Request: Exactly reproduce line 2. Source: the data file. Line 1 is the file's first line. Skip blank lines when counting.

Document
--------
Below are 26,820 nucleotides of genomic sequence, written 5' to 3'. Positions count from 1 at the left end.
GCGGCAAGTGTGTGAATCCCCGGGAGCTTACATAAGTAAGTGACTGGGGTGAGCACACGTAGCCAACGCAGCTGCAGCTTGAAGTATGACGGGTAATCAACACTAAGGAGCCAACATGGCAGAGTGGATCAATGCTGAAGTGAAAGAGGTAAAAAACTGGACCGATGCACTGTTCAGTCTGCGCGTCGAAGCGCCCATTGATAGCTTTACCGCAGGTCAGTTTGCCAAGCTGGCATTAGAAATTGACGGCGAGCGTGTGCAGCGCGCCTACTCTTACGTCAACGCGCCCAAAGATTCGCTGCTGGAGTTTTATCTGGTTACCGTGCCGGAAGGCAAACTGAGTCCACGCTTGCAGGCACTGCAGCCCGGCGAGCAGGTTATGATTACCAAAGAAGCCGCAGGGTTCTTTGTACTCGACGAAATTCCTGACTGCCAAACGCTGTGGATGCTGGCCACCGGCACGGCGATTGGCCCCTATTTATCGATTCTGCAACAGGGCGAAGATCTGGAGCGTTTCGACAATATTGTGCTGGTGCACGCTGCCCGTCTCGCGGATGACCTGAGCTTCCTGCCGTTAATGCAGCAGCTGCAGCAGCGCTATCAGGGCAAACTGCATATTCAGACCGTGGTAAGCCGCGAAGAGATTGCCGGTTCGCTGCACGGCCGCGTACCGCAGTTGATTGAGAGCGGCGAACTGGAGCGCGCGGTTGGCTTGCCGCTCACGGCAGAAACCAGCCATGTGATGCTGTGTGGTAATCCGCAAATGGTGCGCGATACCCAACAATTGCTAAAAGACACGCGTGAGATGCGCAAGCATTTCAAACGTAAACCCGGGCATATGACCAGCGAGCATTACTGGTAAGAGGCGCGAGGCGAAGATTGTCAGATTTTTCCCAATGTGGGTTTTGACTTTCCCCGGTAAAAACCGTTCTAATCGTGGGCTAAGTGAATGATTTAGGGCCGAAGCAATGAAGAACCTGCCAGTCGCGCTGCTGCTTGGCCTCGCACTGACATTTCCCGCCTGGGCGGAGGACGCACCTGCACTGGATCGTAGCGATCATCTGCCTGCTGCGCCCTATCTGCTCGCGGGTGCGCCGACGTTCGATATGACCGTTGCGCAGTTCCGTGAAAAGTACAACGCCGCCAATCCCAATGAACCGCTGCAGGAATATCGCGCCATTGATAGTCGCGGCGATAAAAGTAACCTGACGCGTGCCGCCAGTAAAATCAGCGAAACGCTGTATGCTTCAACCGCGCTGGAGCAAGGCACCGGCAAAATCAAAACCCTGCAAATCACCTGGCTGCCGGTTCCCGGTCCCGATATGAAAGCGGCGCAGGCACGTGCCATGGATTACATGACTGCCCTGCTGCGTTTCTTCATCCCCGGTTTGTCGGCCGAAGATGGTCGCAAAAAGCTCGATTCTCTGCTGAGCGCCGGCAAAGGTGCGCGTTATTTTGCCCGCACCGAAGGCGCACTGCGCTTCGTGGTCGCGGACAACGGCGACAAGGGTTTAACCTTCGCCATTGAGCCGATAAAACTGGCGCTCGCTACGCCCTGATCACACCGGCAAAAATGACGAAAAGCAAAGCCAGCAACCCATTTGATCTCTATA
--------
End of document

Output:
GCGGCAAGTGTGTGAATCCCCGGGAGCTTACATAAGTAAGTGACTGGGGTGAGCACACGTAGCCAACGCAGCTGCAGCTTGAAGTATGACGGGTAATCAACACTAAGGAGCCAACATGGCAGAGTGGATCAATGCTGAAGTGAAAGAGGTAAAAAACTGGACCGATGCACTGTTCAGTCTGCGCGTCGAAGCGCCCATTGATAGCTTTACCGCAGGTCAGTTTGCCAAGCTGGCATTAGAAATTGACGGCGAGCGTGTGCAGCGCGCCTACTCTTACGTCAACGCGCCCAAAGATTCGCTGCTGGAGTTTTATCTGGTTACCGTGCCGGAAGGCAAACTGAGTCCACGCTTGCAGGCACTGCAGCCCGGCGAGCAGGTTATGATTACCAAAGAAGCCGCAGGGTTCTTTGTACTCGACGAAATTCCTGACTGCCAAACGCTGTGGATGCTGGCCACCGGCACGGCGATTGGCCCCTATTTATCGATTCTGCAACAGGGCGAAGATCTGGAGCGTTTCGACAATATTGTGCTGGTGCACGCTGCCCGTCTCGCGGATGACCTGAGCTTCCTGCCGTTAATGCAGCAGCTGCAGCAGCGCTATCAGGGCAAACTGCATATTCAGACCGTGGTAAGCCGCGAAGAGATTGCCGGTTCGCTGCACGGCCGCGTACCGCAGTTGATTGAGAGCGGCGAACTGGAGCGCGCGGTTGGCTTGCCGCTCACGGCAGAAACCAGCCATGTGATGCTGTGTGGTAATCCGCAAATGGTGCGCGATACCCAACAATTGCTAAAAGACACGCGTGAGATGCGCAAGCATTTCAAACGTAAACCCGGGCATATGACCAGCGAGCATTACTGGTAAGAGGCGCGAGGCGAAGATTGTCAGATTTTTCCCAATGTGGGTTTTGACTTTCCCCGGTAAAAACCGTTCTAATCGTGGGCTAAGTGAATGATTTAGGGCCGAAGCAATGAAGAACCTGCCAGTCGCGCTGCTGCTTGGCCTCGCACTGACATTTCCCGCCTGGGCGGAGGACGCACCTGCACTGGATCGTAGCGATCATCTGCCTGCTGCGCCCTATCTGCTCGCGGGTGCGCCGACGTTCGATATGACCGTTGCGCAGTTCCGTGAAAAGTACAACGCCGCCAATCCCAATGAACCGCTGCAGGAATATCGCGCCATTGATAGTCGCGGCGATAAAAGTAACCTGACGCGTGCCGCCAGTAAAATCAGCGAAACGCTGTATGCTTCAACCGCGCTGGAGCAAGGCACCGGCAAAATCAAAACCCTGCAAATCACCTGGCTGCCGGTTCCCGGTCCCGATATGAAAGCGGCGCAGGCACGTGCCATGGATTACATGACTGCCCTGCTGCGTTTCTTCATCCCCGGTTTGTCGGCCGAAGATGGTCGCAAAAAGCTCGATTCTCTGCTGAGCGCCGGCAAAGGTGCGCGTTATTTTGCCCGCACCGAAGGCGCACTGCGCTTCGTGGTCGCGGACAACGGCGACAAGGGTTTAACCTTCGCCATTGAGCCGATAAAACTGGCGCTCGCTACGCCCTGATCACACCGGCAAAAATGACGAAAAGCAAAGCCAGCAACCCATTTGATCTCTATA